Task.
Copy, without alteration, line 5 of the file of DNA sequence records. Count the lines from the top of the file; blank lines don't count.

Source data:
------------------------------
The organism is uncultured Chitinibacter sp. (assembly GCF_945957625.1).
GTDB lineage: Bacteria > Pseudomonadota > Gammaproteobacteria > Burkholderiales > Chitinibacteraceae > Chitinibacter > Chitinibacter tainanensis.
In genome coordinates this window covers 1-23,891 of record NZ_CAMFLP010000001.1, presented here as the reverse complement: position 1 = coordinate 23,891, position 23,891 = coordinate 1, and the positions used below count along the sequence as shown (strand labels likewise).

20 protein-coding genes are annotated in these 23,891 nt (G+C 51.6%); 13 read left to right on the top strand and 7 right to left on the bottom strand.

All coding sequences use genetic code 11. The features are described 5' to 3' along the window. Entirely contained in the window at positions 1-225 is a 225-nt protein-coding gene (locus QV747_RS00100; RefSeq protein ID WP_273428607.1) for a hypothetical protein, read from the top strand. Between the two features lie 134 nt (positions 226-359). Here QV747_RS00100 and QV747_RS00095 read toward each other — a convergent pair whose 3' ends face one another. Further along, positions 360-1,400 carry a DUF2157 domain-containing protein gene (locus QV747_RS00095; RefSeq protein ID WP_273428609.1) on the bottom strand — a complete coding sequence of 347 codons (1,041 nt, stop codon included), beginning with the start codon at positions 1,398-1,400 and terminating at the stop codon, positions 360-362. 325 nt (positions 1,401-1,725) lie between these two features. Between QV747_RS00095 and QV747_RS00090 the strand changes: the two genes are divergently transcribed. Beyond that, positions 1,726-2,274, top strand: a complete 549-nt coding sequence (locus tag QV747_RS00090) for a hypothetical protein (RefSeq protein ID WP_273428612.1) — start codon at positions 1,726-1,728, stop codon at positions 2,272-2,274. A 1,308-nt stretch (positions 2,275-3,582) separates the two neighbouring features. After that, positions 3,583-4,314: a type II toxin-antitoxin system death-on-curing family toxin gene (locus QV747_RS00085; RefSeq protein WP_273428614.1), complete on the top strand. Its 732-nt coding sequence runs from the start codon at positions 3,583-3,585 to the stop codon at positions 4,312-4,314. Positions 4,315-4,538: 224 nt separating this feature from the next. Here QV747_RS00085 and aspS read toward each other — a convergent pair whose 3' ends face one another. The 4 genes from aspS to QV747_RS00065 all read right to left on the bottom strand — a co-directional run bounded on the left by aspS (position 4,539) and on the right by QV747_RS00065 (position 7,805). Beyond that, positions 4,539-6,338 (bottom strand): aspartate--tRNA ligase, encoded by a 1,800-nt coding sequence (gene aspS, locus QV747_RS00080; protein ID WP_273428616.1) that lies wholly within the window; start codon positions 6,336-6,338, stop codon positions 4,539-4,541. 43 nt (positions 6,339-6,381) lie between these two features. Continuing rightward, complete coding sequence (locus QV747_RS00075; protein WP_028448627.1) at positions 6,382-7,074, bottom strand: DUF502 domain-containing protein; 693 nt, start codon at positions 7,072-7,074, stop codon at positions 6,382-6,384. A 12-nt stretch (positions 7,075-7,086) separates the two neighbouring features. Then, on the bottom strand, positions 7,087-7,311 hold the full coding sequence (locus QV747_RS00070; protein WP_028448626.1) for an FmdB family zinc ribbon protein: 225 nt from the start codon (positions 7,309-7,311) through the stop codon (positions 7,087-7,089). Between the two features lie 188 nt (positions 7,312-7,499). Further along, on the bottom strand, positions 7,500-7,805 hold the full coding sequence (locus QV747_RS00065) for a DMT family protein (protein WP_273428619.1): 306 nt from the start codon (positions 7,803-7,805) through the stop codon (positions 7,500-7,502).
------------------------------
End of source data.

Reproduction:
All coding sequences use genetic code 11. The features are described 5' to 3' along the window. Entirely contained in the window at positions 1-225 is a 225-nt protein-coding gene (locus QV747_RS00100; RefSeq protein ID WP_273428607.1) for a hypothetical protein, read from the top strand. Between the two features lie 134 nt (positions 226-359). Here QV747_RS00100 and QV747_RS00095 read toward each other — a convergent pair whose 3' ends face one another. Further along, positions 360-1,400 carry a DUF2157 domain-containing protein gene (locus QV747_RS00095; RefSeq protein ID WP_273428609.1) on the bottom strand — a complete coding sequence of 347 codons (1,041 nt, stop codon included), beginning with the start codon at positions 1,398-1,400 and terminating at the stop codon, positions 360-362. 325 nt (positions 1,401-1,725) lie between these two features. Between QV747_RS00095 and QV747_RS00090 the strand changes: the two genes are divergently transcribed. Beyond that, positions 1,726-2,274, top strand: a complete 549-nt coding sequence (locus tag QV747_RS00090) for a hypothetical protein (RefSeq protein ID WP_273428612.1) — start codon at positions 1,726-1,728, stop codon at positions 2,272-2,274. A 1,308-nt stretch (positions 2,275-3,582) separates the two neighbouring features. After that, positions 3,583-4,314: a type II toxin-antitoxin system death-on-curing family toxin gene (locus QV747_RS00085; RefSeq protein WP_273428614.1), complete on the top strand. Its 732-nt coding sequence runs from the start codon at positions 3,583-3,585 to the stop codon at positions 4,312-4,314. Positions 4,315-4,538: 224 nt separating this feature from the next. Here QV747_RS00085 and aspS read toward each other — a convergent pair whose 3' ends face one another. The 4 genes from aspS to QV747_RS00065 all read right to left on the bottom strand — a co-directional run bounded on the left by aspS (position 4,539) and on the right by QV747_RS00065 (position 7,805). Beyond that, positions 4,539-6,338 (bottom strand): aspartate--tRNA ligase, encoded by a 1,800-nt coding sequence (gene aspS, locus QV747_RS00080; protein ID WP_273428616.1) that lies wholly within the window; start codon positions 6,336-6,338, stop codon positions 4,539-4,541. 43 nt (positions 6,339-6,381) lie between these two features. Continuing rightward, complete coding sequence (locus QV747_RS00075; protein WP_028448627.1) at positions 6,382-7,074, bottom strand: DUF502 domain-containing protein; 693 nt, start codon at positions 7,072-7,074, stop codon at positions 6,382-6,384. A 12-nt stretch (positions 7,075-7,086) separates the two neighbouring features. Then, on the bottom strand, positions 7,087-7,311 hold the full coding sequence (locus QV747_RS00070; protein WP_028448626.1) for an FmdB family zinc ribbon protein: 225 nt from the start codon (positions 7,309-7,311) through the stop codon (positions 7,087-7,089). Between the two features lie 188 nt (positions 7,312-7,499). Further along, on the bottom strand, positions 7,500-7,805 hold the full coding sequence (locus QV747_RS00065) for a DMT family protein (protein WP_273428619.1): 306 nt from the start codon (positions 7,803-7,805) through the stop codon (positions 7,500-7,502).